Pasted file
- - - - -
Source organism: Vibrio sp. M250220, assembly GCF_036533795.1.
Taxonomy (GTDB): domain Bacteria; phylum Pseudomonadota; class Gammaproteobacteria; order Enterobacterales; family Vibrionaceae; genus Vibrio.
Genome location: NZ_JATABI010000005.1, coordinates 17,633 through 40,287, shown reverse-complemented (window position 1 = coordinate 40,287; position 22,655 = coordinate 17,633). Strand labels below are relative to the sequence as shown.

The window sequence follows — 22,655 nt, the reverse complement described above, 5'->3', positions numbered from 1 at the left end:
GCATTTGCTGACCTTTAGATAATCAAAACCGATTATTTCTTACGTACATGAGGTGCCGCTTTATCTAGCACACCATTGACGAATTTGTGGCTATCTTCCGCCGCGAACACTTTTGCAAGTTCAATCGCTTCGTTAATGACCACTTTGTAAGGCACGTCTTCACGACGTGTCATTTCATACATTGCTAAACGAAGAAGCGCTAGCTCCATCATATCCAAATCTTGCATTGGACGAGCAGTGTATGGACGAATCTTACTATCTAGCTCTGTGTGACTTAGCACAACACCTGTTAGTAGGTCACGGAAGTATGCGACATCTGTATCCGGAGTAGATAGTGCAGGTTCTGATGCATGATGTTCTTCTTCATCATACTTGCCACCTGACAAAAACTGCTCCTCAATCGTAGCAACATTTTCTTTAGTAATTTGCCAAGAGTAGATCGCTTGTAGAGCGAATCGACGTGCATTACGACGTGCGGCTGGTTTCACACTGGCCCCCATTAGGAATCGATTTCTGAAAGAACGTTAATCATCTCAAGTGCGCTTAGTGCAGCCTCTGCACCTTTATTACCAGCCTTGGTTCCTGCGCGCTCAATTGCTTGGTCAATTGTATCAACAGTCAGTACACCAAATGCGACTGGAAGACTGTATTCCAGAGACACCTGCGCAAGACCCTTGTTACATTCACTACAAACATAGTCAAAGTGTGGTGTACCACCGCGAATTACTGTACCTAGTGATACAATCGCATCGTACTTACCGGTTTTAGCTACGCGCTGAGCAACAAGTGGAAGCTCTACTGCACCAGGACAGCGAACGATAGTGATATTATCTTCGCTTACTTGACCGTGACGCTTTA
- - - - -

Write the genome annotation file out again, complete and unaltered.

Source organism: Vibrio sp. M250220, assembly GCF_036533795.1.
Taxonomy (GTDB): domain Bacteria; phylum Pseudomonadota; class Gammaproteobacteria; order Enterobacterales; family Vibrionaceae; genus Vibrio.
Genome location: NZ_JATABI010000005.1, coordinates 17,633 through 40,287, shown reverse-complemented (window position 1 = coordinate 40,287; position 22,655 = coordinate 17,633). Strand labels below are relative to the sequence as shown.

The window sequence follows — 22,655 nt, the reverse complement described above, 5'->3', positions numbered from 1 at the left end:
GCATTTGCTGACCTTTAGATAATCAAAACCGATTATTTCTTACGTACATGAGGTGCCGCTTTATCTAGCACACCATTGACGAATTTGTGGCTATCTTCCGCCGCGAACACTTTTGCAAGTTCAATCGCTTCGTTAATGACCACTTTGTAAGGCACGTCTTCACGACGTGTCATTTCATACATTGCTAAACGAAGAAGCGCTAGCTCCATCATATCCAAATCTTGCATTGGACGAGCAGTGTATGGACGAATCTTACTATCTAGCTCTGTGTGACTTAGCACAACACCTGTTAGTAGGTCACGGAAGTATGCGACATCTGTATCCGGAGTAGATAGTGCAGGTTCTGATGCATGATGTTCTTCTTCATCATACTTGCCACCTGACAAAAACTGCTCCTCAATCGTAGCAACATTTTCTTTAGTAATTTGCCAAGAGTAGATCGCTTGTAGAGCGAATCGACGTGCATTACGACGTGCGGCTGGTTTCACACTGGCCCCCATTAGGAATCGATTTCTGAAAGAACGTTAATCATCTCAAGTGCGCTTAGTGCAGCCTCTGCACCTTTATTACCAGCCTTGGTTCCTGCGCGCTCAATTGCTTGGTCAATTGTATCAACAGTCAGTACACCAAATGCGACTGGAAGACTGTATTCCAGAGACACCTGCGCAAGACCCTTGTTACATTCACTACAAACATAGTCAAAGTGTGGTGTACCACCGCGAATTACTGTACCTAGTGATACAATCGCATCGTACTTACCGGTTTTAGCTACGCGCTGAGCAACAAGTGGAAGCTCTACTGCACCAGGACAGCGAACGATAGTGATATTATCTTCGCTTACTTGACCGTGACGCTTTA